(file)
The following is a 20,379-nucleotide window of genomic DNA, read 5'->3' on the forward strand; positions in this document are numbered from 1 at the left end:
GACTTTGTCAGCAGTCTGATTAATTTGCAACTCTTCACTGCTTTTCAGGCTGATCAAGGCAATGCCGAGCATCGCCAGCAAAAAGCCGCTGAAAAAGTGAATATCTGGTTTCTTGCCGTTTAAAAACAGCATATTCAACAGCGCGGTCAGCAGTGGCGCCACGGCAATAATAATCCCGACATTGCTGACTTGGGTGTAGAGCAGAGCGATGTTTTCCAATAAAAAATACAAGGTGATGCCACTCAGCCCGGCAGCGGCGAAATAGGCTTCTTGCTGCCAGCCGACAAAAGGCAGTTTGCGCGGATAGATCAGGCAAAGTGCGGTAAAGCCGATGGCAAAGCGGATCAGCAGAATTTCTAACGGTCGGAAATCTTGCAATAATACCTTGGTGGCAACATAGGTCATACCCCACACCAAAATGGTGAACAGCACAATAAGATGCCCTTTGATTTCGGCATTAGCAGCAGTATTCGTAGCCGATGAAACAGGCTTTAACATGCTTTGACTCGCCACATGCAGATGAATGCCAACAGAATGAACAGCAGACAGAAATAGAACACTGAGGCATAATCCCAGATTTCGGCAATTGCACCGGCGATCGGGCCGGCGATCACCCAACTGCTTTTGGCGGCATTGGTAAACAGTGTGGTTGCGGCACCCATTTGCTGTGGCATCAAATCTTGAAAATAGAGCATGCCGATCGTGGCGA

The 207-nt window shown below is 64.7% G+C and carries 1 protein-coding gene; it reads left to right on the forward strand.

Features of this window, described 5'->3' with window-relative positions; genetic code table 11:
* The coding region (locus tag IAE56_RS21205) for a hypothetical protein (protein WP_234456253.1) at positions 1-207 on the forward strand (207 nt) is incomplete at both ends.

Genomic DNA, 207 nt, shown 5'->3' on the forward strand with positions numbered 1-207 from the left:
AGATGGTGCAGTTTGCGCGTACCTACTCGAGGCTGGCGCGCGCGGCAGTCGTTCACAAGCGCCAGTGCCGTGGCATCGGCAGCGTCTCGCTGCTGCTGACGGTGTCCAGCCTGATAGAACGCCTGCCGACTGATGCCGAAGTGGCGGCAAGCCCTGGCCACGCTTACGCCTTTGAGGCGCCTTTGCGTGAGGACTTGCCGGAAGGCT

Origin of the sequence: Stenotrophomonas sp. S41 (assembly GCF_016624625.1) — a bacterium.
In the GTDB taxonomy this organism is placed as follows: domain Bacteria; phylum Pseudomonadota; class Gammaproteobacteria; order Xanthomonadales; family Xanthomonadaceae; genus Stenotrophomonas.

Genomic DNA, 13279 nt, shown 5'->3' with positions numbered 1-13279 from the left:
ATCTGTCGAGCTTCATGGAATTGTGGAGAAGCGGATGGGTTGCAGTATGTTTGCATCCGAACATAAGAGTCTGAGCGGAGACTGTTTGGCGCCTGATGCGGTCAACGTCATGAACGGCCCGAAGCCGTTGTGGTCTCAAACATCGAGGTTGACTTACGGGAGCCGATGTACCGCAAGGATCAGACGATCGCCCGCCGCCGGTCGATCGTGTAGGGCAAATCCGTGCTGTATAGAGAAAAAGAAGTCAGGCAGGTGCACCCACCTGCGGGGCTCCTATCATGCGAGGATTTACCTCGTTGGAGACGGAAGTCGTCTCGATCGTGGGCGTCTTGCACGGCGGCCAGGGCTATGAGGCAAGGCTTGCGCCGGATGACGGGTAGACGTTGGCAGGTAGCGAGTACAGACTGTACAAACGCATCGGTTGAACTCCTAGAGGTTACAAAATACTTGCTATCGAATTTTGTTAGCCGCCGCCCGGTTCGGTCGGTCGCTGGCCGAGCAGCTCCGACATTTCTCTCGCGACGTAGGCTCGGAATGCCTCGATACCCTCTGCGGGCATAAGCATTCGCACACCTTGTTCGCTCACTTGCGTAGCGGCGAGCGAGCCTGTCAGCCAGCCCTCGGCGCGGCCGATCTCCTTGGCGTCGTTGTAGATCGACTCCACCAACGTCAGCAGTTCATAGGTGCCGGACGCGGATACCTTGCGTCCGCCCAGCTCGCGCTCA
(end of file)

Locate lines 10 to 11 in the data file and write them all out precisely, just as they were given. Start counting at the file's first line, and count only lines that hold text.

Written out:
Genomic DNA, 13279 nt, shown 5'->3' with positions numbered 1-13279 from the left:
ATCTGTCGAGCTTCATGGAATTGTGGAGAAGCGGATGGGTTGCAGTATGTTTGCATCCGAACATAAGAGTCTGAGCGGAGACTGTTTGGCGCCTGATGCGGTCAACGTCATGAACGGCCCGAAGCCGTTGTGGTCTCAAACATCGAGGTTGACTTACGGGAGCCGATGTACCGCAAGGATCAGACGATCGCCCGCCGCCGGTCGATCGTGTAGGGCAAATCCGTGCTGTATAGAGAAAAAGAAGTCAGGCAGGTGCACCCACCTGCGGGGCTCCTATCATGCGAGGATTTACCTCGTTGGAGACGGAAGTCGTCTCGATCGTGGGCGTCTTGCACGGCGGCCAGGGCTATGAGGCAAGGCTTGCGCCGGATGACGGGTAGACGTTGGCAGGTAGCGAGTACAGACTGTACAAACGCATCGGTTGAACTCCTAGAGGTTACAAAATACTTGCTATCGAATTTTGTTAGCCGCCGCCCGGTTCGGTCGGTCGCTGGCCGAGCAGCTCCGACATTTCTCTCGCGACGTAGGCTCGGAATGCCTCGATACCCTCTGCGGGCATAAGCATTCGCACACCTTGTTCGCTCACTTGCGTAGCGGCGAGCGAGCCTGTCAGCCAGCCCTCGGCGCGGCCGATCTCCTTGGCGTCGTTGTAGATCGACTCCACCAACGTCAGCAGTTCATAGGTGCCGGACGCGGATACCTTGCGTCCGCCCAGCTCGCGCTCA